College Safety – Renters Insurance

Back-to-school season is a time of new beginnings, especially for those going off to college for the first time. With excitement of the new school year comes a set of new worries and concerns for students and parents alike. Safety should be at the top of every new student’s college checklist. In this blog, we share some of our top tips, like having renters insurance, on how students can stay safe while living on campus.

What is Renters Insurance?

Renters insurance is one of the most important things you can invest in as a college student living on or off campus. This type of insurance will protect your belongings in the event that they are damaged or stolen. It can also provide liability protection that can cover bodily injury from an incident occurring on your rented property.

This type of insurance protects a person’s belongings. While landlords or school buildings also have insurance, their protection generally only covers the building, not an individual student’s or tenant’s property.

It is always important to know what your individual renters insurance covers in case of an emergency. Many landlords require their tenants to carry renters insurance, so be sure to check your lease agreement before signing anything.

Tips to Stay Safe This School Year

When it comes to personal safety in a new space, there are a few simple steps you can take to reduce your personal risk.

  1. Get to know your neighbors and build a relationship with them. This way, you will have someone to rely on if you ever need help or have an emergency. Having open communication with people that are in your daily life can make all the difference during a tough situation. Knowing you can reach out to someone close by can reduce the stress of being in a new environment.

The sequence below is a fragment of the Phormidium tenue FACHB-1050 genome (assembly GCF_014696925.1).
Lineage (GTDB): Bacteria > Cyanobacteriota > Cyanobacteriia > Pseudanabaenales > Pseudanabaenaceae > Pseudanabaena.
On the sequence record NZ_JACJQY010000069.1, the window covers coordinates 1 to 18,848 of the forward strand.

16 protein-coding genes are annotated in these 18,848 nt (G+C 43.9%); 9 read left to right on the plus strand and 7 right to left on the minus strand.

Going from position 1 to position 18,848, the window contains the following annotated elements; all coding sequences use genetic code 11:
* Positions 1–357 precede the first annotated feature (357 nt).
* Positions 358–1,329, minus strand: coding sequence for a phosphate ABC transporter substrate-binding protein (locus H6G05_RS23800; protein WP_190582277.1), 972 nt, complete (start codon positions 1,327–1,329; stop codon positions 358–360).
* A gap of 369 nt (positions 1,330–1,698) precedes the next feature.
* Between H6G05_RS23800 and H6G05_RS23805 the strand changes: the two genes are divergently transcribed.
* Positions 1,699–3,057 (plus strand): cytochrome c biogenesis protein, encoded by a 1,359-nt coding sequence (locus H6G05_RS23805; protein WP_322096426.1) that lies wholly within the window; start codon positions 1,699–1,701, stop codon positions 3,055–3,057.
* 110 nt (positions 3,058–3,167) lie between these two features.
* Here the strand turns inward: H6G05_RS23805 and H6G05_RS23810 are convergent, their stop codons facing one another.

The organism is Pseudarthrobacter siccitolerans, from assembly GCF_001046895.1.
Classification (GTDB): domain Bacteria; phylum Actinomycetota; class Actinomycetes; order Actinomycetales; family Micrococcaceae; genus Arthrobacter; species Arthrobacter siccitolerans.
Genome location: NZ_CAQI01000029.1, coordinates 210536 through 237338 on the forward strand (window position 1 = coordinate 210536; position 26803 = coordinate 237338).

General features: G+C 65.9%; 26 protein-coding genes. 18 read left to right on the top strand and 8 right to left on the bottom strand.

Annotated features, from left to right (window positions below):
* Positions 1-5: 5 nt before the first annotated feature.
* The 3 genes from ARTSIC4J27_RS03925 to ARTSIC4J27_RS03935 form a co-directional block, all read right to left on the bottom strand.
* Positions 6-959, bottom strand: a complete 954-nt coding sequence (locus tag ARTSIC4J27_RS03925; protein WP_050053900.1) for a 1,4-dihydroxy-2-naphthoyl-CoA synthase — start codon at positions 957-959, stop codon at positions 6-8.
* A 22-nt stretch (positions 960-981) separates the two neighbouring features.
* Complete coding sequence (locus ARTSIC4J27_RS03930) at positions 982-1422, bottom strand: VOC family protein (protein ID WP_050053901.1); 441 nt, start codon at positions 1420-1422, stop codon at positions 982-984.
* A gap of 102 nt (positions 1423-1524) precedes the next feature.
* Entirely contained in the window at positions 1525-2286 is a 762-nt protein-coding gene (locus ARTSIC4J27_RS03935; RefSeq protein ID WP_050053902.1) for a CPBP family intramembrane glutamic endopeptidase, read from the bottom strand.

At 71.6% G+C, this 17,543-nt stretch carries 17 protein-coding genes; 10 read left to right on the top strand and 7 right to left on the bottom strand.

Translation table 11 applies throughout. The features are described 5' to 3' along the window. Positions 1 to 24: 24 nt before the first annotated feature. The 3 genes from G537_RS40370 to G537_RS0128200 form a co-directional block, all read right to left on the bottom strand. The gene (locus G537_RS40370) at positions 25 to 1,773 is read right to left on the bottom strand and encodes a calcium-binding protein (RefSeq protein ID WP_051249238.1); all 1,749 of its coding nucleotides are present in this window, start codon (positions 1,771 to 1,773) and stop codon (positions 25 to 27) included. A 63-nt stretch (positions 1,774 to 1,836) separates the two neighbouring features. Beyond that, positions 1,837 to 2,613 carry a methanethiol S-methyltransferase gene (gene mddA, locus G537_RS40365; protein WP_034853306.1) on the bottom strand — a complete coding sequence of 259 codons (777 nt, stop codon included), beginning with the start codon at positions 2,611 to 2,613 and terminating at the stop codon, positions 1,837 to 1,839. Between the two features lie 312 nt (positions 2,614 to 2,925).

2. Always be aware of your surroundings and trust your gut—if something doesn’t feel right, it probably isn’t.
  3. Make note of the regular day-to-day flow of your neighborhood community, building or apartment complex. If something feels off, it will be easier to notice and you will feel more comfortable.
  4. For personal safety, the outside of your home is a vulnerable area, so be sure to stay alert until you are inside. If you have to park your car outside, be sure to lock it as you leave and check the surrounding area.
  5. Finally, make sure your doors and windows are locked at all times, even when you are in your home.

Having a safety plan in place is always the best practice for any potential future emergency situations.

By following these tips, students and parents can help ensure that everyone has a safe and enjoyable school year. The best way to keep up to date on the most recently provided safety procedures is to go to the National Safety Council’s website and stay aware of your community guidelines on home and neighborhood safety. It could save your life, or the life of someone you love.

We’re here to help

If you have questions or concerns that you want to discuss, connect with your local OKFB agent today. If you have any insurance-specific questions, we would love to help you find the coverage that best meets your home, auto, commercial and life insurance needs.

Don’t forget to follow us on social media! This kind of information and more is just a click away. You can find us on Facebook, Instagram and LinkedIn.

Back-to-School Safety 101

It’s that time of year again! Kids everywhere are gearing up for another exciting school year. While back-to-school season is a time of new beginnings and fresh starts, it’s also a great opportunity to brush up on some essential back-to-school safety tips.

As a parent, you want to make sure your children are as safe as possible when they’re traveling to and from school. In this blog, we’ll discuss some top tips kids can use to stay safe while walking, biking or scooting in your neighborhood.

The New School Year is Right Around the Corner

As we launch into the new school year, it’s important to remember that your community will see increased school-related activities and pedestrians.